Physicists, being themselves, immediately wanted to try and break pasta into two pieces using this info<p><a href="https://roheiss.wordpress.com/fun/" target="_blank">Ronald Heisser</a> and <a href="https://math.mit.edu/directory/profile.php?pid=1787" target="_blank">Vishal Patil</a>, two graduate students currently at Cornell and MIT respectively, read about Feynman's night of noodle snapping in class and were inspired to try and find what could be done to make sure the pasta always broke in two.</p><p><a href="http://news.mit.edu/2018/mit-mathematicians-solve-age-old-spaghetti-mystery-0813" target="_blank">By placing the noodles in a special machine</a> built for the task and recording the bending with a high-powered camera, the young scientists were able to observe in extreme detail exactly what each change in their snapping method did to the pasta. After breaking more than 500 noodles, they found the solution.</p>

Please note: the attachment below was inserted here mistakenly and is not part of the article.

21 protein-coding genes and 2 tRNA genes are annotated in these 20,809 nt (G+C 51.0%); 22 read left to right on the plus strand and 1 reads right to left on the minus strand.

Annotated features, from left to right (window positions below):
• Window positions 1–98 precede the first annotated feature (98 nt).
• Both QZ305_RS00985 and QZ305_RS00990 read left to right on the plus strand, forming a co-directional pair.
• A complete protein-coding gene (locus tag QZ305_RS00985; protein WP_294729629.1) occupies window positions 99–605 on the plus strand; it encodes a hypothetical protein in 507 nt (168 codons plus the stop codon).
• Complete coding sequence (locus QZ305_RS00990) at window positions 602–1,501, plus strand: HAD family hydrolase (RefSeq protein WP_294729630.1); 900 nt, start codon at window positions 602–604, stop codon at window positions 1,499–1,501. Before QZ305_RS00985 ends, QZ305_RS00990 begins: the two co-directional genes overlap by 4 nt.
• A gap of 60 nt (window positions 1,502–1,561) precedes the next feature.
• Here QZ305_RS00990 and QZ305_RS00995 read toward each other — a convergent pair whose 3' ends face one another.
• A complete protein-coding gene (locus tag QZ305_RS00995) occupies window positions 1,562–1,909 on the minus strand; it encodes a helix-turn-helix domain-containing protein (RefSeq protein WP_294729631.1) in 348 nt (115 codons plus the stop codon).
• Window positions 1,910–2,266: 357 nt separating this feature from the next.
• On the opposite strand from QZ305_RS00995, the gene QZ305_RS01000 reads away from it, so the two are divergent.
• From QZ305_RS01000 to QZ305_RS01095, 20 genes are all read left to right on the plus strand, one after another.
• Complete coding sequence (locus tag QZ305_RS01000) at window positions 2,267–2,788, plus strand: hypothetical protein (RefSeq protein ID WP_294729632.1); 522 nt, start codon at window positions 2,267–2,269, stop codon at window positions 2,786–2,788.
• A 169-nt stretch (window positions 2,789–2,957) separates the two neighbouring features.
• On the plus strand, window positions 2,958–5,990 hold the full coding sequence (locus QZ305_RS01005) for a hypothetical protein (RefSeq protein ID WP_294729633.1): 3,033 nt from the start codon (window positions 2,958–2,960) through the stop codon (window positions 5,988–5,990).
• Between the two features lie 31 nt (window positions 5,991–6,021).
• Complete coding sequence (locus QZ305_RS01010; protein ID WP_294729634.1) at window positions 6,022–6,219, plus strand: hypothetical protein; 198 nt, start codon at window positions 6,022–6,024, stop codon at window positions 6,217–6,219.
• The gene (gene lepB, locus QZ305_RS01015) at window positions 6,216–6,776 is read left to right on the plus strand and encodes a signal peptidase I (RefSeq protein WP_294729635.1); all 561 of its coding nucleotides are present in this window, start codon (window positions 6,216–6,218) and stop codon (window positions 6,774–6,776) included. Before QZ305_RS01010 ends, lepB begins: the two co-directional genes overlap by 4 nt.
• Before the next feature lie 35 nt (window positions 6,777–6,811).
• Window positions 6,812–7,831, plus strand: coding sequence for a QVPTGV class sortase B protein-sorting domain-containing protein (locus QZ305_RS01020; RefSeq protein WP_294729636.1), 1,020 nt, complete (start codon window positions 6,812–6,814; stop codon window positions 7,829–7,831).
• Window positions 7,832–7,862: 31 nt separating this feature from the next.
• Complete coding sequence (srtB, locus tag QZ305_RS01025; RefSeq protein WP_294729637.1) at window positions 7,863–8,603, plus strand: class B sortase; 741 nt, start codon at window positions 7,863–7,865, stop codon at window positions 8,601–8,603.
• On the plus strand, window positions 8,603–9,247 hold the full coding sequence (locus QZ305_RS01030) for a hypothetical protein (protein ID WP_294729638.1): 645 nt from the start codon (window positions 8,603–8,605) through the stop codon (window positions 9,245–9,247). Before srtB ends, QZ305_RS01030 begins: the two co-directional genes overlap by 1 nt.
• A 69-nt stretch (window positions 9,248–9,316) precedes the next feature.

The apparatus the MIT researchers built specifically for the task of snapping hundreds of spaghetti sticks.
(Courtesy of the researchers)
What possible application could this have?<p>The snapback effect is not limited to uncooked pasta noodles and can be applied to rods of all sorts. The discovery of how to cleanly break them in two could be applied to future engineering projects.</p><p>Likewise, knowing how things fragment and fail is always handy to know when you're trying to build things. Carbon Nanotubes, <a href="https://bigthink.com/ideafeed/carbon-nanotube-space-elevator" target="_self">super strong cylinders often hailed as the building material of the future</a>, are also rods which can be better understood thanks to this odd experiment.</p><p>Sometimes big discoveries can be inspired by silly questions. If it hadn't been for Richard Feynman bending noodles seventy years ago, we wouldn't know what we know now about how energy is dispersed through rods and how to control their fracturing. While not all silly questions will lead to such a significant discovery, they can all help us learn.</p>
Join Pulitzer Prize-winning reporter and best-selling author Charles Duhigg as he interviews Victoria Montgomery Brown, co-founder and CEO of Big Think.
Women today are founding more businesses than ever. In 2018, they made up 40% of new entrepreneurs, yet in that same year, they received just 2.2% of all venture capital investment. The playing field is off-balance. So what can women do?